Forget “Veronica Mars,” The Real Kickstarter Surprise is “Lizzie Bennet”

But while so much attention continues to be paid to the big names utilizing Kickstarter, we suggest you turn your attention to a different surprise to come out of the crowd-funding hub, “The Lizzie Bennet Diaries.” Originally posting a $60,000 goal, the YouTube-based adaptation of “Pride and Prejudice,” has now raised $462,405. As an amazing representation of both original YouTube programming’s ability to stand up with most successful, star driven projects and the possible maturation of our interest in women’s programming, “The Lizzie Bennet Diaries,” deserves and demands your attention, with the conclusion and massive success of its campaign proving the more diverse possibilities available through crowd-funded entertainment.

Colin Firth on Playing a Yank Opposite Emily Blunt in “Arthur Newman” and Life After “The King’s Speech”

This week’s release of “Arthur Newman,” marks the first lead role for Colin Firth since his turn as King Goerge VI in “The King’s Speech,” playing a character both alarmingly different and similar to his Academy-Award winning role. Firth sat down with us following the film’s Toronto premiere and spoke on what brought him to the role, the effect of being in constant motion, and the state of his career after and his most-celebrated turn yet, as well as the prospect of living down the role, making it clear that his career will continue to alter and shift as long as he’s around.

How “Game of Thrones” Traded Easy “Warrior Princess” Empowerment for Something More Complex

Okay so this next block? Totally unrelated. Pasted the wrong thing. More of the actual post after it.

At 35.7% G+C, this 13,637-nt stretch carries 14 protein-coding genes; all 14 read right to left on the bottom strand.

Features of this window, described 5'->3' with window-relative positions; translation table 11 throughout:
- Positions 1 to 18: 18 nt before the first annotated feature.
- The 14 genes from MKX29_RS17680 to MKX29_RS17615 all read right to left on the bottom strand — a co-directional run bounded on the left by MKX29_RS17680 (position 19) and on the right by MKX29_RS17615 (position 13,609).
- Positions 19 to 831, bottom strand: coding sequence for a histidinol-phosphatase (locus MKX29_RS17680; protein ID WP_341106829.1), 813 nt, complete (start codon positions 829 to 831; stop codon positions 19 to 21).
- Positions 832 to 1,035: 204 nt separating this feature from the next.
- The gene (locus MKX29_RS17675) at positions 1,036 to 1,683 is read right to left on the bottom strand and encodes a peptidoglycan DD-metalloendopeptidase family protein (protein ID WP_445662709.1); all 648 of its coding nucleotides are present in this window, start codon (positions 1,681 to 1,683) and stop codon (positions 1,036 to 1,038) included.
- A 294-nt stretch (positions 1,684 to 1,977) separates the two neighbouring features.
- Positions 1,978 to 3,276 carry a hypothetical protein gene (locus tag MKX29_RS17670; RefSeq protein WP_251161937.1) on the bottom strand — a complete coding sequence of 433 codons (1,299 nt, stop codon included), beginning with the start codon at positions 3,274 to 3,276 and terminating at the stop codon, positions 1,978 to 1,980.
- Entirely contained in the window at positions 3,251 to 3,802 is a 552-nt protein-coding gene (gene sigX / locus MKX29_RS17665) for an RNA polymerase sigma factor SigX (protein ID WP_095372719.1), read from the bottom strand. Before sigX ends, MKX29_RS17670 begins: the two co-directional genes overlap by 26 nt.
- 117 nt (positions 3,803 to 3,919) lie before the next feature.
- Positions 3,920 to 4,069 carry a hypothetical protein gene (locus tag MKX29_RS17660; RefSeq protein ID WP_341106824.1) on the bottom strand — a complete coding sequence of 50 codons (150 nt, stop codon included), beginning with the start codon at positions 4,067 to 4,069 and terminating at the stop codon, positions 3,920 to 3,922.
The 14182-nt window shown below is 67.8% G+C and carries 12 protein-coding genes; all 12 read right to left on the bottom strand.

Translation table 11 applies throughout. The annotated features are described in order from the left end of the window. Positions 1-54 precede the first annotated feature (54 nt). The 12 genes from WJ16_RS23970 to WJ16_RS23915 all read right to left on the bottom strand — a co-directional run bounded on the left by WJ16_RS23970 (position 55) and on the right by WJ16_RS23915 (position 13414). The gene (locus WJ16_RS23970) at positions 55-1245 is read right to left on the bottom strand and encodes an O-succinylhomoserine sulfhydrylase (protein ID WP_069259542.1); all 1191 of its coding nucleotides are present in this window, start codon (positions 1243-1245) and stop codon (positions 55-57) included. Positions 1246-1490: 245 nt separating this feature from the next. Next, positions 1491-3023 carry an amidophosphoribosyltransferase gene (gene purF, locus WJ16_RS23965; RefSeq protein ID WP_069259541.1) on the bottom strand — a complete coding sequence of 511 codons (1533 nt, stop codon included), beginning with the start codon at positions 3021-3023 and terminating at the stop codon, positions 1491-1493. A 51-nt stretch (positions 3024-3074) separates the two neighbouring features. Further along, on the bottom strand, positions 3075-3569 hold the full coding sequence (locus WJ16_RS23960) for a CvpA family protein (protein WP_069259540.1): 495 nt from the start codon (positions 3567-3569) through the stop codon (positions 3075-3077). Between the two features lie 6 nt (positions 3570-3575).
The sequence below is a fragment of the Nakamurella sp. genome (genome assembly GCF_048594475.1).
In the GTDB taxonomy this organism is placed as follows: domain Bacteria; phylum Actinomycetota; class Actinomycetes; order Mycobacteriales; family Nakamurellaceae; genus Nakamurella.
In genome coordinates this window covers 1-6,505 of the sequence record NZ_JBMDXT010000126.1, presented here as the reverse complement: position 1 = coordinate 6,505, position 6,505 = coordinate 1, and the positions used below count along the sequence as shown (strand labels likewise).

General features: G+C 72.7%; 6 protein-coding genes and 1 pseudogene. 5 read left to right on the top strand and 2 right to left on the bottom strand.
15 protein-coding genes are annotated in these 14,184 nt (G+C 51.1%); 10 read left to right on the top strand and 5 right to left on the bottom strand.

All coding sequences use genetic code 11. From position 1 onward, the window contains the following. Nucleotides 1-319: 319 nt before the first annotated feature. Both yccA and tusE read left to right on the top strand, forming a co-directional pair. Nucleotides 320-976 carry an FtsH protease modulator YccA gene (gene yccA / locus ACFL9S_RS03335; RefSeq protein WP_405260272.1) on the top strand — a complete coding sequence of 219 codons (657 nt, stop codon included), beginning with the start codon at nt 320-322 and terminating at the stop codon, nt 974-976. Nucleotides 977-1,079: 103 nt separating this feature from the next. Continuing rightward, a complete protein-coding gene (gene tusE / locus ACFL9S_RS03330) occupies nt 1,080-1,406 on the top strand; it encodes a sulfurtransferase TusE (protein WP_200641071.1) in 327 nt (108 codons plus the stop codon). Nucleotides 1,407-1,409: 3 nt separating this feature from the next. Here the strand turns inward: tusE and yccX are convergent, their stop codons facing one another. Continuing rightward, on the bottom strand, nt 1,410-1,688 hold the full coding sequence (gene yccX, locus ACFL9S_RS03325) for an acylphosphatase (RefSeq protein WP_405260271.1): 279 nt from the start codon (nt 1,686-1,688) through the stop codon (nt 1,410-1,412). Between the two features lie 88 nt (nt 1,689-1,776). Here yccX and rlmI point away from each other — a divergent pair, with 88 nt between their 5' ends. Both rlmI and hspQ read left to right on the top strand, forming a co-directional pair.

After a slow start caused many to worry that HBO’s massively popular “Game of Thrones,” could be losing some of its flair, this week’s episode solidified just how false that idea proved to be. Finally realizing the potential of fan-favorite character Daenerys Targaryen, the episode transformed what was on paper a simple act of empowerment into a defining statement of the show as a whole, using the long-held anticipation of such an event and once again reminding us why we tune in in the first place.

On “Mad Men,” You Can’t Have It All, But You Can Still Wonder If Other People Do

After many left last week’s episode cold, with Indiewire’s Alison Willmore calling it one of the series’ low points, this week’s episode marked another welcome return to form for the series and the season’s strongest yet, brilliantly pitting Peggy and Don against each other. The show also finally began to expand on some of its more surface level character, particularly Dawn, writing that the show “gave us the show’s first real look at Dawn after introducing her last year largely as a way to show off other characters’ attitudes with regard to race.”